If you believe that housing density is one of the most important policy areas today, this new and fascinating paper
by Rebecca Diamond and Enrico Moretti is a must-read. The authors have an amazing dataset - transaction-level consumption data for 5% of American households for a full year! - which they use to investigate how consumption levels vary across cities for households of different income brackets and education levels. The short answer is: a lot. San Jose
is twice as expensive for low income households as Natchez, MS
. Low income families in the least expensive cities consume 74% more than those with the same income in the most expensive.
Perhaps the most interesting findings show the relationship between education, geography and income. For college graduates, there is effectively no relationship between their city’s cost of living and their consumption. It seems that higher wages for high-skill jobs in the most expensive cities almost exactly compensate for higher costs. But this is not true for those with less education. Lower skill jobs in expensive cities don’t pay enough to offset the higher cost of living. On average a high school dropout moving from Natchez to San Jose and taking the best available job would see their consumption drop by 27%.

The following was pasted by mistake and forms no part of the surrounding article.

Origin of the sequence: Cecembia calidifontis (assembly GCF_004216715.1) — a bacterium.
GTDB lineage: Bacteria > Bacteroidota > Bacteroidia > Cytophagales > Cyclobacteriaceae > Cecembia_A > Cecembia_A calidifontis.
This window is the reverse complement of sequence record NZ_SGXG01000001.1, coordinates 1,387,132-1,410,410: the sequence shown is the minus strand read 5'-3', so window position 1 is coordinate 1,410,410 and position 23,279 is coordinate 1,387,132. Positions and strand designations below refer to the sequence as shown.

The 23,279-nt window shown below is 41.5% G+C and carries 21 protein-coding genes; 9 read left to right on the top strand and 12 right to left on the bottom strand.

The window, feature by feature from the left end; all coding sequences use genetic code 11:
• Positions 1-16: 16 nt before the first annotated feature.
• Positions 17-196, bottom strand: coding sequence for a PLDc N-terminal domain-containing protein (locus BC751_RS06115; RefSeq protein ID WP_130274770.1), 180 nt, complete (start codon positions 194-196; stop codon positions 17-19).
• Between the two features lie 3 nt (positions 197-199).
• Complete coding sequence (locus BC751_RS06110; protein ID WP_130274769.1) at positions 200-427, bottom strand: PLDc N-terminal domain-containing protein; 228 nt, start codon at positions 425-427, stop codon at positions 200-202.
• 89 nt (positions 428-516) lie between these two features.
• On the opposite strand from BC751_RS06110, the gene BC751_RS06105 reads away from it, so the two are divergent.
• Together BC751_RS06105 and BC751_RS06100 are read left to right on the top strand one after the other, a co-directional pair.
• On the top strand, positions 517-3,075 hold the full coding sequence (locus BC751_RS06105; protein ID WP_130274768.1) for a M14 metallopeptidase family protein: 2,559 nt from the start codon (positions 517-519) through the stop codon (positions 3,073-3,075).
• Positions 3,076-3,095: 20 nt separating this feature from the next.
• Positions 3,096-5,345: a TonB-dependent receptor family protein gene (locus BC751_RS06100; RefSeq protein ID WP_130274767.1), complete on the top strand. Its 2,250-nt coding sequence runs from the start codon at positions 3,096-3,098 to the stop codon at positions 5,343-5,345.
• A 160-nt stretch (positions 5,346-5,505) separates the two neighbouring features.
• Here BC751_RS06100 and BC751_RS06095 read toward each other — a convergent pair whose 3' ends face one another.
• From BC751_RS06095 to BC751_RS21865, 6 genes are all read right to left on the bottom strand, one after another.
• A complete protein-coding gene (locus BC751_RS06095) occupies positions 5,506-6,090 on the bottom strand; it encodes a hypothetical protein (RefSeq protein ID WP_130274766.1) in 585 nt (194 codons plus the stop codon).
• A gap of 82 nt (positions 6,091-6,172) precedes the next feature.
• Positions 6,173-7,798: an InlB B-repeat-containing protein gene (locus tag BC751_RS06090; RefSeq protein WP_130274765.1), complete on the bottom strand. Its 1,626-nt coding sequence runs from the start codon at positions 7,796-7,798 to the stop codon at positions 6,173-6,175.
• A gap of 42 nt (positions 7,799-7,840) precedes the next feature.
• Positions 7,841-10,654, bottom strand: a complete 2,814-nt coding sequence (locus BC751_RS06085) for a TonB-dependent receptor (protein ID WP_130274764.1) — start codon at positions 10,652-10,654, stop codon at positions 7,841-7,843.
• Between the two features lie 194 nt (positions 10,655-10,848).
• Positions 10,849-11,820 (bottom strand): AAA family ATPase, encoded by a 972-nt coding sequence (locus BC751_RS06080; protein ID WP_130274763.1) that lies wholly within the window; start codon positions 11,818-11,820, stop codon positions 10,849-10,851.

There are a number of important implications. One relates to the problem discussed above of building political coalitions for more housing: if the best educated don’t experience the costs of restrictionism, this is harder. Most interesting, though, is to imagine how remote work (see TiB 116
and TiB 171
might be changing this equation (the paper’s data is from 2014). Previously high-skilled workers couldn’t
increase their consumption by moving to cheaper cities; their income would have fallen accordingly. In 2022, that’s likely no longer true. That’s likely, in equilibrium, to have a profound impact on the economic geography of the developed world.